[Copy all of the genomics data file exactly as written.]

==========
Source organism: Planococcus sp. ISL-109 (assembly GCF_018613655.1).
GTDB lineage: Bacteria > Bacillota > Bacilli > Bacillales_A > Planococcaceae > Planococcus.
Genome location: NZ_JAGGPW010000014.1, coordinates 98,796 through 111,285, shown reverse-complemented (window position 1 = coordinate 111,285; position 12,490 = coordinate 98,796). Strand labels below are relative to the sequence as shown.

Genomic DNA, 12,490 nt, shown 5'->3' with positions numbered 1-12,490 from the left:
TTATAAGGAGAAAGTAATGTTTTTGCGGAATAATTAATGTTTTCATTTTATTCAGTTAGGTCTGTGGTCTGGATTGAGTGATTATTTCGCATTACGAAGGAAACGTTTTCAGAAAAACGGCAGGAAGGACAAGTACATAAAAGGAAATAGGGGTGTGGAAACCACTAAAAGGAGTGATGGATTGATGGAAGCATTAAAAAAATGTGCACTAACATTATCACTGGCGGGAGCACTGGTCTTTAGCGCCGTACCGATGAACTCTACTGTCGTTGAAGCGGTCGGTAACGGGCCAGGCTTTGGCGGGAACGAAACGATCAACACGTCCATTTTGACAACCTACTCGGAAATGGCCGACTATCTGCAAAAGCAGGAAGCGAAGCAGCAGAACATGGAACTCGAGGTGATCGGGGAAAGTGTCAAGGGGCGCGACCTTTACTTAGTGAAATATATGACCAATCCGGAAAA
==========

Source organism: Planococcus sp. ISL-109 (assembly GCF_018613655.1).
GTDB lineage: Bacteria > Bacillota > Bacilli > Bacillales_A > Planococcaceae > Planococcus.
Genome location: NZ_JAGGPW010000014.1, coordinates 98,796 through 111,285, shown reverse-complemented (window position 1 = coordinate 111,285; position 12,490 = coordinate 98,796). Strand labels below are relative to the sequence as shown.

Genomic DNA, 12,490 nt, shown 5'->3' with positions numbered 1-12,490 from the left:
TTATAAGGAGAAAGTAATGTTTTTGCGGAATAATTAATGTTTTCATTTTATTCAGTTAGGTCTGTGGTCTGGATTGAGTGATTATTTCGCATTACGAAGGAAACGTTTTCAGAAAAACGGCAGGAAGGACAAGTACATAAAAGGAAATAGGGGTGTGGAAACCACTAAAAGGAGTGATGGATTGATGGAAGCATTAAAAAAATGTGCACTAACATTATCACTGGCGGGAGCACTGGTCTTTAGCGCCGTACCGATGAACTCTACTGTCGTTGAAGCGGTCGGTAACGGGCCAGGCTTTGGCGGGAACGAAACGATCAACACGTCCATTTTGACAACCTACTCGGAAATGGCCGACTATCTGCAAAAGCAGGAAGCGAAGCAGCAGAACATGGAACTCGAGGTGATCGGGGAAAGTGTCAAGGGGCGCGACCTTTACTTAGTGAAATATATGACCAATCCGGAAAA